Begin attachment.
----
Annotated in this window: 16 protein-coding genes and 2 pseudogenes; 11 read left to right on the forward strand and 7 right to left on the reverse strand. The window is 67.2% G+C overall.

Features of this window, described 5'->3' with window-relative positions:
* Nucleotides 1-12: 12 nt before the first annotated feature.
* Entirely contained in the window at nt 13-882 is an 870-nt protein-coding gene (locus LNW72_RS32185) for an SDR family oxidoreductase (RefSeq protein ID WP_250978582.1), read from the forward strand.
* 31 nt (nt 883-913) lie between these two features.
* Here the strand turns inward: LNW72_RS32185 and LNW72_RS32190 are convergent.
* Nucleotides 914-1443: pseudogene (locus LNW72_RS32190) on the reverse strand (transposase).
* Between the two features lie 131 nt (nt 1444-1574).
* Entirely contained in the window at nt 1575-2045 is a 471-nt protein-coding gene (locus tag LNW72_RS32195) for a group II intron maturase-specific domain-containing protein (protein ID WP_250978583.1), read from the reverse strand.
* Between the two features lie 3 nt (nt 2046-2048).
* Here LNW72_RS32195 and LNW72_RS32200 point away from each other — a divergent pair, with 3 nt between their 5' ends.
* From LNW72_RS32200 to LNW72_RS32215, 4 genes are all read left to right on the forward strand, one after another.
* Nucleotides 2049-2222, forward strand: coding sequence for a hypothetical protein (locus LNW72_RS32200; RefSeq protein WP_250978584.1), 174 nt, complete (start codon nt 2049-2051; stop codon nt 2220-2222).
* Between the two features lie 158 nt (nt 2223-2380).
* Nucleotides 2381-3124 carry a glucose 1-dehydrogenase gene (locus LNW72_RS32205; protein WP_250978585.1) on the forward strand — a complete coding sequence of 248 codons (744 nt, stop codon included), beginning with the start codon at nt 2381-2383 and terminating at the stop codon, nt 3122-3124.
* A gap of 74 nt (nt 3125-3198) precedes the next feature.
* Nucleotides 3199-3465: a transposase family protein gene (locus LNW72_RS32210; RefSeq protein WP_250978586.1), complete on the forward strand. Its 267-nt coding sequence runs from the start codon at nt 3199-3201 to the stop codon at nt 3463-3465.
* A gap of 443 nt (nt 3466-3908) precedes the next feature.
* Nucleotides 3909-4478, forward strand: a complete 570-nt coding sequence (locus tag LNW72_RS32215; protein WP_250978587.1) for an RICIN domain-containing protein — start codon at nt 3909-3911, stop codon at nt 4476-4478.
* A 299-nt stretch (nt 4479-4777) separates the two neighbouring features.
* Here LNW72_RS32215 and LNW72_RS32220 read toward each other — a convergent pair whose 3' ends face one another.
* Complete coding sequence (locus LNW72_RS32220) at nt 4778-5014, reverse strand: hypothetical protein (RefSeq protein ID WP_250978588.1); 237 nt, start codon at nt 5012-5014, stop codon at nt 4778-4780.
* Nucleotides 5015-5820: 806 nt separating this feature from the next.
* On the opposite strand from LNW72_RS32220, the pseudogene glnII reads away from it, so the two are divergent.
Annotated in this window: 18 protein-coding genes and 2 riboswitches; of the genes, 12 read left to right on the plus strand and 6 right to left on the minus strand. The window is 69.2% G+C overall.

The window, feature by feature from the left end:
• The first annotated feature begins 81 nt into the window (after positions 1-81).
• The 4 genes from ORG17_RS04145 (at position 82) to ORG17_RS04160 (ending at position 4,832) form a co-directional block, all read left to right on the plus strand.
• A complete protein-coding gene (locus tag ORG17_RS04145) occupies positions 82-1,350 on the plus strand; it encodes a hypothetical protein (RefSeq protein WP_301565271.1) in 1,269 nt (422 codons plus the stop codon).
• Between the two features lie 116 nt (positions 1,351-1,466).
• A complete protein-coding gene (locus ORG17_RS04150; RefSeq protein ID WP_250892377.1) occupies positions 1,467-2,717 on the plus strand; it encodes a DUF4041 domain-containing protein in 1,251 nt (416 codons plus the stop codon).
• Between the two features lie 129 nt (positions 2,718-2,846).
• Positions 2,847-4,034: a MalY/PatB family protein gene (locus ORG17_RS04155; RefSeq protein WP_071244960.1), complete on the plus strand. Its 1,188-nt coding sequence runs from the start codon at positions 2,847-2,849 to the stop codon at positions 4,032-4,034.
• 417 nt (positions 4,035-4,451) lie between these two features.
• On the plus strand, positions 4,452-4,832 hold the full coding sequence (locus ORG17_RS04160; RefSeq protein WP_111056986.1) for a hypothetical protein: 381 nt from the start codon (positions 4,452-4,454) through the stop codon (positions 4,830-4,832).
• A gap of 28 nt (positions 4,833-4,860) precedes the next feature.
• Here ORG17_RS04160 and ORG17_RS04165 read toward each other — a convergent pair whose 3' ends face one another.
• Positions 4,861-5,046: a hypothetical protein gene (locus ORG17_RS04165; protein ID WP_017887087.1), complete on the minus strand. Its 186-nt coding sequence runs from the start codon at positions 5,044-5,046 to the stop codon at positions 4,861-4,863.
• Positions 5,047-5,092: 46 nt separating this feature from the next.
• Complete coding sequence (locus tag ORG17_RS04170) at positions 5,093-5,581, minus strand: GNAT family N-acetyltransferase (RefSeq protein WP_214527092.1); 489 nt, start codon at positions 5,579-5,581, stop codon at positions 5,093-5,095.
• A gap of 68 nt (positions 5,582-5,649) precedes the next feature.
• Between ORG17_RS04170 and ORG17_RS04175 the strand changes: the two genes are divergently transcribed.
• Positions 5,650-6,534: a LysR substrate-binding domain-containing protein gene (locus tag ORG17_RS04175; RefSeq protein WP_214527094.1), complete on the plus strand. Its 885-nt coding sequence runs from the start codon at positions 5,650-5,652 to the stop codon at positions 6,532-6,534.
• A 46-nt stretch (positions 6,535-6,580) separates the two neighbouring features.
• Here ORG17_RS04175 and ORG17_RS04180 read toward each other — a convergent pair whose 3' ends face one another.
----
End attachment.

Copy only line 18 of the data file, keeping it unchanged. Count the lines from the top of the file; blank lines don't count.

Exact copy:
* A gap of 443 nt (nt 3466-3908) precedes the next feature.